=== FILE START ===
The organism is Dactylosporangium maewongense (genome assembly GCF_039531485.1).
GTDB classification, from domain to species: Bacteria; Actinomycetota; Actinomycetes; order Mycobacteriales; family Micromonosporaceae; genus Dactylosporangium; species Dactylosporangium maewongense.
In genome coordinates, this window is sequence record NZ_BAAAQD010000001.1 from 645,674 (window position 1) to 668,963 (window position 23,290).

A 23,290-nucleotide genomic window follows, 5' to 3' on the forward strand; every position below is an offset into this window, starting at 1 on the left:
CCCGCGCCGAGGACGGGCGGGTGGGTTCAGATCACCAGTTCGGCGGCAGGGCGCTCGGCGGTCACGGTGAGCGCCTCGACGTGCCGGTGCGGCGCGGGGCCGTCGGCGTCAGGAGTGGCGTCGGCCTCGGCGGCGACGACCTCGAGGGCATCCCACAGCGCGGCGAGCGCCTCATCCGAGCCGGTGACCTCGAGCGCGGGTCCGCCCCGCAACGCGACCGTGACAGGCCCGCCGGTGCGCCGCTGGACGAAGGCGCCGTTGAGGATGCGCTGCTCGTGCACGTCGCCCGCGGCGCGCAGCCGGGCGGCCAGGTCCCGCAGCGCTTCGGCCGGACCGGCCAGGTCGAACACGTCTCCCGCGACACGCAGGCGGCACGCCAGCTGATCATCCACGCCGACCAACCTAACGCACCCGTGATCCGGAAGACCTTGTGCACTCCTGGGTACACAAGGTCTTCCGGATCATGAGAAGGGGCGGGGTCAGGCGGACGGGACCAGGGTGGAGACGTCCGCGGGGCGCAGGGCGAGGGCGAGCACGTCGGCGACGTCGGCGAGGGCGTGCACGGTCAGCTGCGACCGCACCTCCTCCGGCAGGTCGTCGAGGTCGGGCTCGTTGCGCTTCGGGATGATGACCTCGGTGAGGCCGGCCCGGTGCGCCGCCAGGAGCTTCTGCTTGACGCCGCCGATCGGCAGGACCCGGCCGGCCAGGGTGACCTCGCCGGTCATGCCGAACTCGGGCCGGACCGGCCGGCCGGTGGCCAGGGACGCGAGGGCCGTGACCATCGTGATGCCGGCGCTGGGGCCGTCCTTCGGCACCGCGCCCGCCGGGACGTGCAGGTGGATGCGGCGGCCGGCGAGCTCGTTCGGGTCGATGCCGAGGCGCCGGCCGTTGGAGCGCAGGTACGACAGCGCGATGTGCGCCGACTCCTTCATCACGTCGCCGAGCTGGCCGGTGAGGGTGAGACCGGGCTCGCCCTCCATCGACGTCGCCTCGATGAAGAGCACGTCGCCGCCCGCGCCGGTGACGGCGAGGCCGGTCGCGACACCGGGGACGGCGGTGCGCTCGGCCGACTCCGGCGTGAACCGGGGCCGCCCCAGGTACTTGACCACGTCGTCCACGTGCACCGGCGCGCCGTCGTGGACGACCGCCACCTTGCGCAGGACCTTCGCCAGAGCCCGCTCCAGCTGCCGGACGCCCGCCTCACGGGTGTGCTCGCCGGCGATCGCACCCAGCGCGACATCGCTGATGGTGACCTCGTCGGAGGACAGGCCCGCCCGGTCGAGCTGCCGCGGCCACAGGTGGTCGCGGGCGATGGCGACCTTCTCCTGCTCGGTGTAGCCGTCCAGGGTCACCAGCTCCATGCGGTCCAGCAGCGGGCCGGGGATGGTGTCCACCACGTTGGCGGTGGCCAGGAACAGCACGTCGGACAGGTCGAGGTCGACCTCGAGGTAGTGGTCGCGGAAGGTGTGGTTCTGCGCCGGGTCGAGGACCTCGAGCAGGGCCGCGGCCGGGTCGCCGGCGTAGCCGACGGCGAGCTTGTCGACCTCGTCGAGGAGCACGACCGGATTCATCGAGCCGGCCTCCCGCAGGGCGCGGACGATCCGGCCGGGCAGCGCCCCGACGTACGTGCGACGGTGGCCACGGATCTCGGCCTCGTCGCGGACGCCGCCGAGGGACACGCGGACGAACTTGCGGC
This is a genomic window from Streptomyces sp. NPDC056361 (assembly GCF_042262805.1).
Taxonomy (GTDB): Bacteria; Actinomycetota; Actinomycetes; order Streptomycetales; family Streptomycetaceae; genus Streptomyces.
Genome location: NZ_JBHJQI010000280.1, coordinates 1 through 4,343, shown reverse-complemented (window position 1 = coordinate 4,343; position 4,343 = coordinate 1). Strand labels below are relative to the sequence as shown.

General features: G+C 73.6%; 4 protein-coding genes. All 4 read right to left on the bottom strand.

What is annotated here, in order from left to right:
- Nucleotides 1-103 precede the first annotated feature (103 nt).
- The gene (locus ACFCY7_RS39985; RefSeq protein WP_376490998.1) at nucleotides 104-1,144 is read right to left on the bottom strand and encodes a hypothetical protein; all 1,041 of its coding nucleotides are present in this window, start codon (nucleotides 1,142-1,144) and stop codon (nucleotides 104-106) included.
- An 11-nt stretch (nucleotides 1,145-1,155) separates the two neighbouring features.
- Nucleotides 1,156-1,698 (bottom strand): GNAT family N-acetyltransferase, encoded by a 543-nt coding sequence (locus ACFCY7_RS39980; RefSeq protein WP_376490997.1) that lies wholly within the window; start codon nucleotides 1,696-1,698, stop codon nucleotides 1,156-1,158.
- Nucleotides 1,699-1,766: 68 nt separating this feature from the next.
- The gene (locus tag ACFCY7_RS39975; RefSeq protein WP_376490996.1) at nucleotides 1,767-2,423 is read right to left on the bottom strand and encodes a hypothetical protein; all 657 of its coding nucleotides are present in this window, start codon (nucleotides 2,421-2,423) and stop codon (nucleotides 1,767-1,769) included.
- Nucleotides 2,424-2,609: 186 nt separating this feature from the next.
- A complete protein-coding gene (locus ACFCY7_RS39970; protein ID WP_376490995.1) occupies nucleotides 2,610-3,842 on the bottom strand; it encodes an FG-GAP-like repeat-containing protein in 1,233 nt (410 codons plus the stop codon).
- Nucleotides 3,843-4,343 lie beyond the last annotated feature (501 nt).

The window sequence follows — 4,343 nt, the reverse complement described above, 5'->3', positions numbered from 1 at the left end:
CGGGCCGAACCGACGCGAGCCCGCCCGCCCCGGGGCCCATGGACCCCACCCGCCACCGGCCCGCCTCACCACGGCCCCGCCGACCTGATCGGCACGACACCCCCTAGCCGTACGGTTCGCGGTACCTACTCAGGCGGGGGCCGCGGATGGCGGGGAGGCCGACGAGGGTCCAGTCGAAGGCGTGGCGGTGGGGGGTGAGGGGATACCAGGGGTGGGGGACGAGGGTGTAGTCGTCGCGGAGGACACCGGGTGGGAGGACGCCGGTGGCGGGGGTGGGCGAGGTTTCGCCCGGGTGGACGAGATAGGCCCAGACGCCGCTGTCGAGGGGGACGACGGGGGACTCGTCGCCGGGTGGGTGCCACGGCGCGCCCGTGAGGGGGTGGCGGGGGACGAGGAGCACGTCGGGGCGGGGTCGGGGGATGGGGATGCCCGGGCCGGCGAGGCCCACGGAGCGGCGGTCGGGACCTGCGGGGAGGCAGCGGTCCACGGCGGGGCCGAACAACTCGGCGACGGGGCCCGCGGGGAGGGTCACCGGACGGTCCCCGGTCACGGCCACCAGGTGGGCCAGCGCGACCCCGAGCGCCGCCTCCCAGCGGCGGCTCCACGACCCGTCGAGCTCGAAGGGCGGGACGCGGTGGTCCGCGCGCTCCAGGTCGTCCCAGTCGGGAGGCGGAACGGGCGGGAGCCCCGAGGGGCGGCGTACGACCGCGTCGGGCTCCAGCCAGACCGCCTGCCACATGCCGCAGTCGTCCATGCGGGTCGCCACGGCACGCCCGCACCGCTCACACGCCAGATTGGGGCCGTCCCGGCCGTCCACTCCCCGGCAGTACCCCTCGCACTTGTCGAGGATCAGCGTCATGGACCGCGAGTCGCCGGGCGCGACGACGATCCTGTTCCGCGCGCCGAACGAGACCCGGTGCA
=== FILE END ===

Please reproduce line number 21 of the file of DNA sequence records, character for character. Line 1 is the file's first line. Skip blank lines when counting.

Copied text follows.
CGGGCCGAACCGACGCGAGCCCGCCCGCCCCGGGGCCCATGGACCCCACCCGCCACCGGCCCGCCTCACCACGGCCCCGCCGACCTGATCGGCACGACACCCCCTAGCCGTACGGTTCGCGGTACCTACTCAGGCGGGGGCCGCGGATGGCGGGGAGGCCGACGAGGGTCCAGTCGAAGGCGTGGCGGTGGGGGGTGAGGGGATACCAGGGGTGGGGGACGAGGGTGTAGTCGTCGCGGAGGACACCGGGTGGGAGGACGCCGGTGGCGGGGGTGGGCGAGGTTTCGCCCGGGTGGACGAGATAGGCCCAGACGCCGCTGTCGAGGGGGACGACGGGGGACTCGTCGCCGGGTGGGTGCCACGGCGCGCCCGTGAGGGGGTGGCGGGGGACGAGGAGCACGTCGGGGCGGGGTCGGGGGATGGGGATGCCCGGGCCGGCGAGGCCCACGGAGCGGCGGTCGGGACCTGCGGGGAGGCAGCGGTCCACGGCGGGGCCGAACAACTCGGCGACGGGGCCCGCGGGGAGGGTCACCGGACGGTCCCCGGTCACGGCCACCAGGTGGGCCAGCGCGACCCCGAGCGCCGCCTCCCAGCGGCGGCTCCACGACCCGTCGAGCTCGAAGGGCGGGACGCGGTGGTCCGCGCGCTCCAGGTCGTCCCAGTCGGGAGGCGGAACGGGCGGGAGCCCCGAGGGGCGGCGTACGACCGCGTCGGGCTCCAGCCAGACCGCCTGCCACATGCCGCAGTCGTCCATGCGGGTCGCCACGGCACGCCCGCACCGCTCACACGCCAGATTGGGGCCGTCCCGGCCGTCCACTCCCCGGCAGTACCCCTCGCACTTGTCGAGGATCAGCGTCATGGACCGCGAGTCGCCGGGCGCGACGACGATCCTGTTCCGCGCGCCGAACGAGACCCGGTGCA